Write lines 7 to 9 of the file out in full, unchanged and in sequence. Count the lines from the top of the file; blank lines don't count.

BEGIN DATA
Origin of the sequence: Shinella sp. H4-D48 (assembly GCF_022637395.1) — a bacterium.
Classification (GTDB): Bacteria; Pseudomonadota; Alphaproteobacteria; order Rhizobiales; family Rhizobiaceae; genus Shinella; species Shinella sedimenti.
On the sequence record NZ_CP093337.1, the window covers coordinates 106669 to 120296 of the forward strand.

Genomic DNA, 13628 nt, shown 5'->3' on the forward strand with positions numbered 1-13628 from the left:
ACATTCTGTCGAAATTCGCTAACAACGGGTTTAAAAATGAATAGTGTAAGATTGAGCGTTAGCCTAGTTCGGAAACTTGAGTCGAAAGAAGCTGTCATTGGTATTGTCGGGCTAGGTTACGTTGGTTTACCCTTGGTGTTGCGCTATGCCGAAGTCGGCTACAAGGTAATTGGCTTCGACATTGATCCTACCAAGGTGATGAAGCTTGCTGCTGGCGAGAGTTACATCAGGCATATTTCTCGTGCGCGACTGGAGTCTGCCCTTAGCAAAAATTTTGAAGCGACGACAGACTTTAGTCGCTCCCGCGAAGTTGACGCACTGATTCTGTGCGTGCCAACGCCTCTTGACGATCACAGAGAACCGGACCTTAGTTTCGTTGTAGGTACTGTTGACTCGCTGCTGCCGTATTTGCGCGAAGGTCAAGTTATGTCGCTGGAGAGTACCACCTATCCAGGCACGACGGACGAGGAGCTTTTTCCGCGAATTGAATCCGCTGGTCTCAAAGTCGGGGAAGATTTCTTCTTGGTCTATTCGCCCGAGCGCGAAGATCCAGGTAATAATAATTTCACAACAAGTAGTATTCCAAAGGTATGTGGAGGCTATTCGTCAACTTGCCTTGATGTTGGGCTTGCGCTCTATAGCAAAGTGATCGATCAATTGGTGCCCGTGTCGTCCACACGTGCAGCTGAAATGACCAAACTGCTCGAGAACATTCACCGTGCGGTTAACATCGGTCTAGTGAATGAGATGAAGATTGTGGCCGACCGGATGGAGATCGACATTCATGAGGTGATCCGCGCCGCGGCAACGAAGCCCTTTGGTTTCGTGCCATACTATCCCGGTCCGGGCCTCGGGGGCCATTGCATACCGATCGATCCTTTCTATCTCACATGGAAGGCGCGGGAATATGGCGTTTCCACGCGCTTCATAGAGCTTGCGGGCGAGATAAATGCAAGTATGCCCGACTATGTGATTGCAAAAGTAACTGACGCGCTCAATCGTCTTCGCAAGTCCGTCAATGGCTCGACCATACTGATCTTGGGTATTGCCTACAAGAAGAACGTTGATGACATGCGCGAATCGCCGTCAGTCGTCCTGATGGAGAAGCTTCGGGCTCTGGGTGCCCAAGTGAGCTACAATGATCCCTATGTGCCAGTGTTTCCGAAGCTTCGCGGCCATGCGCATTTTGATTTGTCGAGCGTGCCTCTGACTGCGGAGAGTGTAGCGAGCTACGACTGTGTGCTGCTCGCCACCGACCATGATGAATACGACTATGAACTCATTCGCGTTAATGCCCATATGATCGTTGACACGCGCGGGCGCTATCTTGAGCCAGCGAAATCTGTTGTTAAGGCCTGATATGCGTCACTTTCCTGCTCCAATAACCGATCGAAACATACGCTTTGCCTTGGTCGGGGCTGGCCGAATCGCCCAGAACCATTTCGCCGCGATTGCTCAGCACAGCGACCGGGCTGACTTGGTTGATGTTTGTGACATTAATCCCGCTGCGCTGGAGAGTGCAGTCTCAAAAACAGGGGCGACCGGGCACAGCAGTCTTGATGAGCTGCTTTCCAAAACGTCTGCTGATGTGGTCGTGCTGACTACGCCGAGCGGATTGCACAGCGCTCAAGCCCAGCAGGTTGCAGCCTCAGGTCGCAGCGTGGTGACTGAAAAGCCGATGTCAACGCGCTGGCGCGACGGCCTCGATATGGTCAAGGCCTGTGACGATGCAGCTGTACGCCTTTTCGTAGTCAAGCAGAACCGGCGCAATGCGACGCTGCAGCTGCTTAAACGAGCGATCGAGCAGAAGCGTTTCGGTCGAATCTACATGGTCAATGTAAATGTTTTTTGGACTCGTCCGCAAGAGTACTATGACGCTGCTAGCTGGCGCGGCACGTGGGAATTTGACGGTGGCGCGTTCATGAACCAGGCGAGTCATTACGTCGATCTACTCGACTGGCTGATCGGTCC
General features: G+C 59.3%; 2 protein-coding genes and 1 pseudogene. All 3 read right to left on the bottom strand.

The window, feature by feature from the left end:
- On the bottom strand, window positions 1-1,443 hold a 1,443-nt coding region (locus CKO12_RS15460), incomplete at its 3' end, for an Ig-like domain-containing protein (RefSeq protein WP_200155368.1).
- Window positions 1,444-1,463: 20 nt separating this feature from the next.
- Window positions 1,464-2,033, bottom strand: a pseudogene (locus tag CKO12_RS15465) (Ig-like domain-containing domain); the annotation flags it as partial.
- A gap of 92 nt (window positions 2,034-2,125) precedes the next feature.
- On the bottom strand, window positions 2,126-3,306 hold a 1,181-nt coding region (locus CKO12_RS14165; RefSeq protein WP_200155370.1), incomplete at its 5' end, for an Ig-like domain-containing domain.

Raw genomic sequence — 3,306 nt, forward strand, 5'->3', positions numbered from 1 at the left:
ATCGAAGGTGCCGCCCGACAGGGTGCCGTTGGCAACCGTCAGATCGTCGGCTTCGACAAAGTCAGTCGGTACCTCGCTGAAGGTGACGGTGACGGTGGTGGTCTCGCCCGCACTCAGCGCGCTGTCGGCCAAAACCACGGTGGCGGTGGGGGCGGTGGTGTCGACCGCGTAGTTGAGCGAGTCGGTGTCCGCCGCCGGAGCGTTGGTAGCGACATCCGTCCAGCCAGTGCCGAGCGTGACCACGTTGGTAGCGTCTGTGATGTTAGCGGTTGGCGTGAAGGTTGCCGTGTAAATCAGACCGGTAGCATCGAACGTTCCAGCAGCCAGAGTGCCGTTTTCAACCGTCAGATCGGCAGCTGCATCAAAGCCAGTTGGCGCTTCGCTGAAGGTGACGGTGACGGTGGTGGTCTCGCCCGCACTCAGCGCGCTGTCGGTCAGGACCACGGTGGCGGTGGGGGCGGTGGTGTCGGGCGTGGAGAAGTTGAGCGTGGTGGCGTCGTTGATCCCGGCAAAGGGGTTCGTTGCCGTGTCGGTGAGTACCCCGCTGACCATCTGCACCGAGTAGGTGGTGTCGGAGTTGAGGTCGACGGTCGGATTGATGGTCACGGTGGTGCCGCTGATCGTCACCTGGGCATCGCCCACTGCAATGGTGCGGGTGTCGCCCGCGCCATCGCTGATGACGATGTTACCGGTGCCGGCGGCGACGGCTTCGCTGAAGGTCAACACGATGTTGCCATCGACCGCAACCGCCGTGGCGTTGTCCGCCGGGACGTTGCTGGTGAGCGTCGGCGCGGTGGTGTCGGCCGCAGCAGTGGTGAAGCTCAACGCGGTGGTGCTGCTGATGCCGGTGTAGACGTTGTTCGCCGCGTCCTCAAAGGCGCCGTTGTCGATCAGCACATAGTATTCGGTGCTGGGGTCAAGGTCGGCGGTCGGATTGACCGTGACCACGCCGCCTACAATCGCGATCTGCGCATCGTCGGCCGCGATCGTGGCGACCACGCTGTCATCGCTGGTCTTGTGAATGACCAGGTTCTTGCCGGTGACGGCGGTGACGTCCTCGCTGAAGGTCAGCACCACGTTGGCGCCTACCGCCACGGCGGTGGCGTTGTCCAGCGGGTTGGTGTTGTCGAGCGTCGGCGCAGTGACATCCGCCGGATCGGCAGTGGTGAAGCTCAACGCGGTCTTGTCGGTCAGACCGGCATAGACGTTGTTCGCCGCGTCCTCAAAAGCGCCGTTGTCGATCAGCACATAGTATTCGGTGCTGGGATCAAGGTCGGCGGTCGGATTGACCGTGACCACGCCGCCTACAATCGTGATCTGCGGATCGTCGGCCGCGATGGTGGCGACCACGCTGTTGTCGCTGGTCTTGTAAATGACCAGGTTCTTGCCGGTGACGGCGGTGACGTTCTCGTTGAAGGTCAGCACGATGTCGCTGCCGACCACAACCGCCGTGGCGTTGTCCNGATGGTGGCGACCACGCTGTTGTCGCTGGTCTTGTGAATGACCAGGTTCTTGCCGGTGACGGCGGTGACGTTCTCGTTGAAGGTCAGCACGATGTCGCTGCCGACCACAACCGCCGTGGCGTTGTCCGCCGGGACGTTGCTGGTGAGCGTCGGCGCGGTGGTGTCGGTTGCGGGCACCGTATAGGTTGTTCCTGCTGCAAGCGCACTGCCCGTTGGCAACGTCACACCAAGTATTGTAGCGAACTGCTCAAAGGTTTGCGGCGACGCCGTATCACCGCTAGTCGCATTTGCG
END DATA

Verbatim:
The window, feature by feature from the left end:
- On the bottom strand, window positions 1-1,443 hold a 1,443-nt coding region (locus CKO12_RS15460), incomplete at its 3' end, for an Ig-like domain-containing protein (RefSeq protein WP_200155368.1).
- Window positions 1,444-1,463: 20 nt separating this feature from the next.